Here’s the way I see it: What we call Humanism is the stuff inside — the liquid contained — in a variety of containers.
That liquid, Humanism, distilled to its essence, is about a naturalistic worldview, a commitment to human rights, and the conviction that human beings must take responsibility for human problems. That’s the content.
The packaging of Humanism varies widely — there is secular humanism of the type the American Humanist Association supports; there is the sort of secular humanism that the Center for Inquiry and the Freedom From Religion Foundation support; there is the Humanism that the American Ethical Union practices; there is the Humanism that the Society for Humanistic Judaism practices; there is the Humanism that Black Nonbelievers practices, the Humanism that Secular Muslims practice; the Humanism that Unitarian Universalists practice.
Many different containers. What those containers contain, however, is very similar: a naturalistic worldview; a commitment to universal human rights; a conviction that human beings can solve human problems.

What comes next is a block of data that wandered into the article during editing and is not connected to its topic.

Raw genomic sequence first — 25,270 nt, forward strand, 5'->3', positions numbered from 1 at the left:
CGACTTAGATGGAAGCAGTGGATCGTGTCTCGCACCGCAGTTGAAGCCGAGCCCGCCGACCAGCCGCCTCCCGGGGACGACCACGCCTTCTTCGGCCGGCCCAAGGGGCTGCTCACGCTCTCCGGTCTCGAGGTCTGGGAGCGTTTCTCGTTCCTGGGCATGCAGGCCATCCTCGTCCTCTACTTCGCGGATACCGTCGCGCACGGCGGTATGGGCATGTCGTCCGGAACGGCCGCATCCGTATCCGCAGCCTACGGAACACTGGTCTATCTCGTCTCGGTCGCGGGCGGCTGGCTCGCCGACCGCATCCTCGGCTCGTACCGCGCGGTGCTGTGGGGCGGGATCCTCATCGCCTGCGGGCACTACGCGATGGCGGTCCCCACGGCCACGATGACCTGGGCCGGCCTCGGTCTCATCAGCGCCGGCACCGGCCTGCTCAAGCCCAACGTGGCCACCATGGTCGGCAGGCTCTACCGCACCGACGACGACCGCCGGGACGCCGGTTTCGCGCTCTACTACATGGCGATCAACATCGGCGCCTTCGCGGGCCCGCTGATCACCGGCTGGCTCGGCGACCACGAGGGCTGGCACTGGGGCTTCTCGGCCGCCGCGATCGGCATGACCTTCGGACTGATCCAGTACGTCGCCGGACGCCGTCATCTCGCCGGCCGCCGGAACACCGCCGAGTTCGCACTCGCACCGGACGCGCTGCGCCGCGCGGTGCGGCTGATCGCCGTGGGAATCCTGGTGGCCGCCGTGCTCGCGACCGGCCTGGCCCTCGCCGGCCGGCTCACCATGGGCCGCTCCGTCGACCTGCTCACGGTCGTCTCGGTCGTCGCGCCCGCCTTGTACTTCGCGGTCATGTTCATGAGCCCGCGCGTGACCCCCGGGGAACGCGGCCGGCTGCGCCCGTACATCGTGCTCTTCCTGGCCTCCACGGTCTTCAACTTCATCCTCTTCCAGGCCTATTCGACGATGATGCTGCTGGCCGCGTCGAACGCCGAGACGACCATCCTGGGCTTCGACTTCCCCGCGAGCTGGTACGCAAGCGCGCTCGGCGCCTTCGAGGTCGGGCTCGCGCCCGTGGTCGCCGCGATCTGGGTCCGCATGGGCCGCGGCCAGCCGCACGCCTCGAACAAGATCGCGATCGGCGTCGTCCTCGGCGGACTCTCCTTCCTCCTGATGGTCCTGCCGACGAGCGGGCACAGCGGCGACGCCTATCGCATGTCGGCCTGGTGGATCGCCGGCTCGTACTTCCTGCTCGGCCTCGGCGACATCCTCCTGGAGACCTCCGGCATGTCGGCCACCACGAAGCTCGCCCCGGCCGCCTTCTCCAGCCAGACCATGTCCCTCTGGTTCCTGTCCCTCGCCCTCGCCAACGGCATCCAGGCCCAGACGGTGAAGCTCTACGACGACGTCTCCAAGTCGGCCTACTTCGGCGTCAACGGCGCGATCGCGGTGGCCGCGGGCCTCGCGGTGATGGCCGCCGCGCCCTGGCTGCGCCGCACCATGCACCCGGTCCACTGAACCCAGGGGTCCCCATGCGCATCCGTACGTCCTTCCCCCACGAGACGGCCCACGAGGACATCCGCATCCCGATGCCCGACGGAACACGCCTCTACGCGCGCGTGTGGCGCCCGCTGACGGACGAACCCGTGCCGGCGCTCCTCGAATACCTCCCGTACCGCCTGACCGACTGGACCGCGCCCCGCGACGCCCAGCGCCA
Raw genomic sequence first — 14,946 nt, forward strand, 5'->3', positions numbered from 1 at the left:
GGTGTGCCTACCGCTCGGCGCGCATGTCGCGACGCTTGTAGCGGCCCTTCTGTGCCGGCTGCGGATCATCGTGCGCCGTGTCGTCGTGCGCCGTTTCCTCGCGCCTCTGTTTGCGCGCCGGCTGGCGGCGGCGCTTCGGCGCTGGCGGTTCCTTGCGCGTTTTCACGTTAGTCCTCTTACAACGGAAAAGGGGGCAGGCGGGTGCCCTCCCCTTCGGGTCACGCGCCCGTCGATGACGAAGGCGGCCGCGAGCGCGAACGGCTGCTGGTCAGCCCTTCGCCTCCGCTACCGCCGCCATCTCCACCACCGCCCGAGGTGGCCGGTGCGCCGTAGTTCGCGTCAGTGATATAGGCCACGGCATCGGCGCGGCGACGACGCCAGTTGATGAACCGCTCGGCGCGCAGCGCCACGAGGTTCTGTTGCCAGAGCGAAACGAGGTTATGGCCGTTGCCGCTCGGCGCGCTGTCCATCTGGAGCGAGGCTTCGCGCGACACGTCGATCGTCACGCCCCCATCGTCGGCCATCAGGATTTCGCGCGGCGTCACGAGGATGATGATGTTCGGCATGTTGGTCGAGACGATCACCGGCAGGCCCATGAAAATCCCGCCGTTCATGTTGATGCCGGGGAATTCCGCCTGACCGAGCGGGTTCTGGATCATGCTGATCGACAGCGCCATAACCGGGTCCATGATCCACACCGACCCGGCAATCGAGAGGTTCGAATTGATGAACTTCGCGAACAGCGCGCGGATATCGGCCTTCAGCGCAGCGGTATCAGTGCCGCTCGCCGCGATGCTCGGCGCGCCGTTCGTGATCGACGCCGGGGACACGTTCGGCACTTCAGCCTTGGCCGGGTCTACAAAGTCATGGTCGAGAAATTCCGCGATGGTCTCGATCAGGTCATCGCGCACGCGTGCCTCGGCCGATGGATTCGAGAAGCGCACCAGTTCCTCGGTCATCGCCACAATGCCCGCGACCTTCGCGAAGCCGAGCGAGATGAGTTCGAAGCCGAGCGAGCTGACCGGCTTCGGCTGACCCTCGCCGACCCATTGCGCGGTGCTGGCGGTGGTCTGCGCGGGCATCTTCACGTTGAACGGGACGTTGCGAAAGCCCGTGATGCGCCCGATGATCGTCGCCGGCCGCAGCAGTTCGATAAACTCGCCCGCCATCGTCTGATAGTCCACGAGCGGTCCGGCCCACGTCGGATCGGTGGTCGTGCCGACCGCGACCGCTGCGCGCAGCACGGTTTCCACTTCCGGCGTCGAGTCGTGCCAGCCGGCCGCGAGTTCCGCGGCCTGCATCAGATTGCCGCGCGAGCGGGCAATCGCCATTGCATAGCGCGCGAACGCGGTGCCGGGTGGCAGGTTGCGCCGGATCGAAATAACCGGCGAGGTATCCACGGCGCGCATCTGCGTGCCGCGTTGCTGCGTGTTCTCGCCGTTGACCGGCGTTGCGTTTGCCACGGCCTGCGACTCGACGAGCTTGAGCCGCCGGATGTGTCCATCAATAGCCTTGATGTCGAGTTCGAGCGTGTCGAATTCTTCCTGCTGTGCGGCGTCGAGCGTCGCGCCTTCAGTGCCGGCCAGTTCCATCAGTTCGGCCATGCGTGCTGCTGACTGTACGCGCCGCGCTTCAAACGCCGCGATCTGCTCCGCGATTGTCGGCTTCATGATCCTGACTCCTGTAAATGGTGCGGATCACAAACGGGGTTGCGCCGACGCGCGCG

That’s why, as senior minister of First Unitarian Society of Minneapolis , I insist upon using the term “congregational humanism” rather than the older term “religious humanism” for what we do in the congregation.
Why? Because Humanist thought is consistent in both congregational and secular contexts. It’s not the concepts that are different. It‘s merely’ that some people enjoy congregating in ways that have been traditionally considered “religious,” and other people don’t.
There are lots of ways to congregate.
Congregating as traditional religous groups do has some advantages and some challenges. In a more secular setting, Humanists can gather, discuss and talk, and leave, never having shared more of themselves than is comfortable. Social.
In a congregational setting, however, we go deeper. We are more likely to “get all up in your business,” as we phrase it in the South. In a congregational setting, we share more deeply; we experience each other’s lives more deeply. And, this leads to some challenges. Challenges unique to congregating in traditionally religious ways.
Some like it hot; some like it not. There are many containers for the distillation we call “humanism.”
Management theorist Peter Drucker once said, ”All nonprofits have one essential product: a changed human being.”
A “changed human being” committed to a naturalistic worldview, universal human rights, and the conviction that human beings must take responsibility for human problems.
This is the essence of what Humanism is about. The rest . . . is only containers.